Advertisers want their video advertising to hold viewers’ attention, but they can’t always capture the viewers they set their sights on. The amount of attention consumers give to ads depends on their situation. If they’re captive in a movie theatre, they’re likely to be highly engaged in the ads and trailers. But if they’re multitasking on multiple digital devices, they pay little attention to video ads. That’s why it’s important to have the content of the ad match the context of its viewers. HBR.org shared effective ways to make the content of a video ad play well in different contexts.
1. When You’re Playing to a Captive Audience
Advertisers know that their content must engage and persuade in order to be effective. For decades, they focused on persuasion more than engagement. But today, consumers are much more likely to pay attention to content that engages and entertains them. This is generally true for both B2B and B2C consumers.
Yet, there are times when persuasion should be the primary goal, such as with a captive theatre audience. Advertisers can assume that these people will pay full attention to the entire video ad or trailer because they have no other distraction. As a result, these ads can be more persuasive and focus on providing product information, instead of entertainment value. Of course, these ads should be somewhat engaging, but they can spend more time conveying the benefits of the brand without losing audience attention.
2. When Viewers Pause Their Attention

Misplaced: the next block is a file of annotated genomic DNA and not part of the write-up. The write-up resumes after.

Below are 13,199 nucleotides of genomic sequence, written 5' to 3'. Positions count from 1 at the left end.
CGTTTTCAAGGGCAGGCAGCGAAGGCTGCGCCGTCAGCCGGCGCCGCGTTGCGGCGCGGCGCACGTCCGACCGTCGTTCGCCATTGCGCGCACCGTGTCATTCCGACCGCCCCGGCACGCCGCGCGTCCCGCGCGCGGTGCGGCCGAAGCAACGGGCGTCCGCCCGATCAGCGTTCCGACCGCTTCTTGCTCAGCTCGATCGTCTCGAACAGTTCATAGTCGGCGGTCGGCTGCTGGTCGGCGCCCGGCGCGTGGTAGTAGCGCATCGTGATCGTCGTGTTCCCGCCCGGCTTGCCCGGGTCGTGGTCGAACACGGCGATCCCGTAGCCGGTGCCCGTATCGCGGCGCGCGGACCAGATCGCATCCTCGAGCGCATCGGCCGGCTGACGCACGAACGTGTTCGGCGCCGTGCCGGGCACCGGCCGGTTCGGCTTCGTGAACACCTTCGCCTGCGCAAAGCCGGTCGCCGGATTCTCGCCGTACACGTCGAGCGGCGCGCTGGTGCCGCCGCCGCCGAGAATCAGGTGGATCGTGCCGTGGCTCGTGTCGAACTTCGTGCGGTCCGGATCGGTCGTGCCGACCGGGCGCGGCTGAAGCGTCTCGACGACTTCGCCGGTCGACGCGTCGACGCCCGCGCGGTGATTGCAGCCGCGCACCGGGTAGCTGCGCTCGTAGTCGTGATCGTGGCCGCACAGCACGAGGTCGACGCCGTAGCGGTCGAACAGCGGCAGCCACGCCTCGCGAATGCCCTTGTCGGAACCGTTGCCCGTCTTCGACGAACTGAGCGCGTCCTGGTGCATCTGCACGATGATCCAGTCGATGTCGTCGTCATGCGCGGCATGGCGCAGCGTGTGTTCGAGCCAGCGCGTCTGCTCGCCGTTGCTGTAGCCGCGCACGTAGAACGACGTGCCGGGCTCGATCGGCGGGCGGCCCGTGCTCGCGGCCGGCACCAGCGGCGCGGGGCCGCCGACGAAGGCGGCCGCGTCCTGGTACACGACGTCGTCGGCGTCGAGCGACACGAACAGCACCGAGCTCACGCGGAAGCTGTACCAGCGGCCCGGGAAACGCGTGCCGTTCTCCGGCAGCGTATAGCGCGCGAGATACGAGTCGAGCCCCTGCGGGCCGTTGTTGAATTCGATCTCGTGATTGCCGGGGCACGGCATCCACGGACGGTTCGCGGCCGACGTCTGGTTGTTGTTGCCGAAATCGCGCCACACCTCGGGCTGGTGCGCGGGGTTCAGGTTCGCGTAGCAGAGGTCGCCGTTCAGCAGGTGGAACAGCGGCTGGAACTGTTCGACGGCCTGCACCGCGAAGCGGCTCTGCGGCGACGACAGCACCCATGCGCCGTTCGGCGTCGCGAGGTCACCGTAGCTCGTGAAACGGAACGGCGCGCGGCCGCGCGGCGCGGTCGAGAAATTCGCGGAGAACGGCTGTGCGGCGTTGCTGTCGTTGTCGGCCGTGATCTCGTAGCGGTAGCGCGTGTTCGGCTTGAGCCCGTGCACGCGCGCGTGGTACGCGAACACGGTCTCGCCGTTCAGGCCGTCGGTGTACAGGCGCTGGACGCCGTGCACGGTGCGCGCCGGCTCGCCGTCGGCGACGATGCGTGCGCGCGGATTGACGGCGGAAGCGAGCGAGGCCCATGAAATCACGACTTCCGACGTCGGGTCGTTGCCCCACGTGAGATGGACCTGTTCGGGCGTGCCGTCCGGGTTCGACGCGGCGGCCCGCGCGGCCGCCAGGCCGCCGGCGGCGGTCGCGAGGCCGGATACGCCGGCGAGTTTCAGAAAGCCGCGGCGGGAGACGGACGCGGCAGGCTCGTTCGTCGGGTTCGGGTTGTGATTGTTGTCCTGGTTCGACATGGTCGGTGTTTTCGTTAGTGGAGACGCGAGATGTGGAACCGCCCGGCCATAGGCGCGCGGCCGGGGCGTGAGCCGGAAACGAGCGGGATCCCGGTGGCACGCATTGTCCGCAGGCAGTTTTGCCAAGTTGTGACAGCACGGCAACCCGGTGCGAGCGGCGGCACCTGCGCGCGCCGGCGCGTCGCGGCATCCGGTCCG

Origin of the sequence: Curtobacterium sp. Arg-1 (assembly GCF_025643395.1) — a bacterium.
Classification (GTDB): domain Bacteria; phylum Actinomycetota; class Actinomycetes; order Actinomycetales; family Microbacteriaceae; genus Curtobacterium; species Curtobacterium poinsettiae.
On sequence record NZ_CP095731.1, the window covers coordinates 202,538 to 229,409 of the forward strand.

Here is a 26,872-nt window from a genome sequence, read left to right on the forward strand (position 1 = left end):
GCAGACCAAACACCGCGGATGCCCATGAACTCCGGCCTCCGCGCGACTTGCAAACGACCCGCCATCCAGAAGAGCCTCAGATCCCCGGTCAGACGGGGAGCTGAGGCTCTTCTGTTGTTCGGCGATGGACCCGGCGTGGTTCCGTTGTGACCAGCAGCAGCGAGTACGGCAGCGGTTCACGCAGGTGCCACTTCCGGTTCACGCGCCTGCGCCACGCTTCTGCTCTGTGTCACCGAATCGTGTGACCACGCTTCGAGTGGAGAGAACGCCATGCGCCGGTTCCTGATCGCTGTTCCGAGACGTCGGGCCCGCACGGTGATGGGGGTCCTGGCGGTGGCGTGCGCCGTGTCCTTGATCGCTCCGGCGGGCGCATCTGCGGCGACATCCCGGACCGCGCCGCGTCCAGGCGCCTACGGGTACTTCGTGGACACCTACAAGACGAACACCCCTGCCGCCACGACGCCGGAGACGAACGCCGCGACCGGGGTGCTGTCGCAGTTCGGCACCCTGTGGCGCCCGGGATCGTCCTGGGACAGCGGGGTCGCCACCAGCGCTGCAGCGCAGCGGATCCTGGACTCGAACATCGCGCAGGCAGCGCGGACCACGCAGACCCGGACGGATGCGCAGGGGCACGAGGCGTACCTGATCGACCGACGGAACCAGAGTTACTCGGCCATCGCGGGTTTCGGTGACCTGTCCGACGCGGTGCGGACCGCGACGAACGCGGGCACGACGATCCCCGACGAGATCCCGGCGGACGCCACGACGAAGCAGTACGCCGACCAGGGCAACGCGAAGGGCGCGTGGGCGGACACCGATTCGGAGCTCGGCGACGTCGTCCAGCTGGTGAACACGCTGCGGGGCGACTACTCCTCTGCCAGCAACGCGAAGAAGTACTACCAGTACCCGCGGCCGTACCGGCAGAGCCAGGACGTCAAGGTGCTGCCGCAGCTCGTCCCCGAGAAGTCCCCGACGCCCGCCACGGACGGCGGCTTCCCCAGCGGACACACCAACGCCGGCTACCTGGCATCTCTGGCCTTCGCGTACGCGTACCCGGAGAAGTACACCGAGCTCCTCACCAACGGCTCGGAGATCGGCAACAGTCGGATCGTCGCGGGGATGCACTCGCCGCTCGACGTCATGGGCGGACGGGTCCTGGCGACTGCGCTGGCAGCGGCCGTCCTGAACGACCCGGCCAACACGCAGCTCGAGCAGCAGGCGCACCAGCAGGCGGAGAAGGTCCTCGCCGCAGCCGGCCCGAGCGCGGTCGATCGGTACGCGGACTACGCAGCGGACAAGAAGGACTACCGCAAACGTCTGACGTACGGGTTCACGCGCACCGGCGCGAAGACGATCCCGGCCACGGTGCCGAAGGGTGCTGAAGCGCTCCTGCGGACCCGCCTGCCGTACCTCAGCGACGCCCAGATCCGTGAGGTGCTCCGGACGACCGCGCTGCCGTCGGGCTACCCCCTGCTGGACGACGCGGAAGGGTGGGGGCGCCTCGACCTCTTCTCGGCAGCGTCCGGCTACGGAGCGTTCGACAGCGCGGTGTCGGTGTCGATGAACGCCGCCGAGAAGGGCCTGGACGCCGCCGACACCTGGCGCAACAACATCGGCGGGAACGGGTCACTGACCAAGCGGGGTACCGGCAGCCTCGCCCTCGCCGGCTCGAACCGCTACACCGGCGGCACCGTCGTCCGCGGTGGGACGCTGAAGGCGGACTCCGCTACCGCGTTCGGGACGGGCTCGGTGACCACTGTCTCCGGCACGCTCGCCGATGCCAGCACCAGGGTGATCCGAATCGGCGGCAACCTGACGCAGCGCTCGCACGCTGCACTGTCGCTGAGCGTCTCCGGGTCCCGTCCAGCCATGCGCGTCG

With the rise of mobile and digital devices, audiences are much more likely to multi-task instead of solely viewing an ad. So even if they start paying attention to a commercial, many divert their attention and get more engaged in their smartphones and their tablets.
Yet interestingly, certain ads that are not very engaging still generate the highest sales conversion rates. This occurs because there is apparently a “sweet spot” between too engaging and too dull. Ads that are very boring cause viewers to quickly lose interest, just as ads that are too emotional or overly thrilling prevent viewers from grasping persuasive information. But ads that balance engagement and persuasion seem to make the greatest impact.
3. When Viewers Aren’t Watching at the Start
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Even if audiences tune out an ad in the beginning, it’s still possible to capture their attention as the ad plays out. The best ways are to use eye-catching images, inviting music, and even artsy animation that draw viewers in. Many ads use these powerful tactics and hold viewers’ interest by not identifying the brand until the very end of the ad.
4. When Viewers Channel Their Attention Toward Other Things
When audiences are very distracted, it can seem impossible to get their attention. But advertisers have found a solution by maneuvering viral advertising. Rather than just releasing an ad and hoping it goes viral, some advertisers are reaching out to well-connected bloggers, Internet personalities, and other online influencers to share their ads with their fervent followers. These leaders help build buzz for the ad and encourage their many followers to see and share the ad with friends. This usually makes an ad go viral and captures the attention of viewers who may have missed it.
Try these savvy tactics and watch how well they influence video ad viewing.
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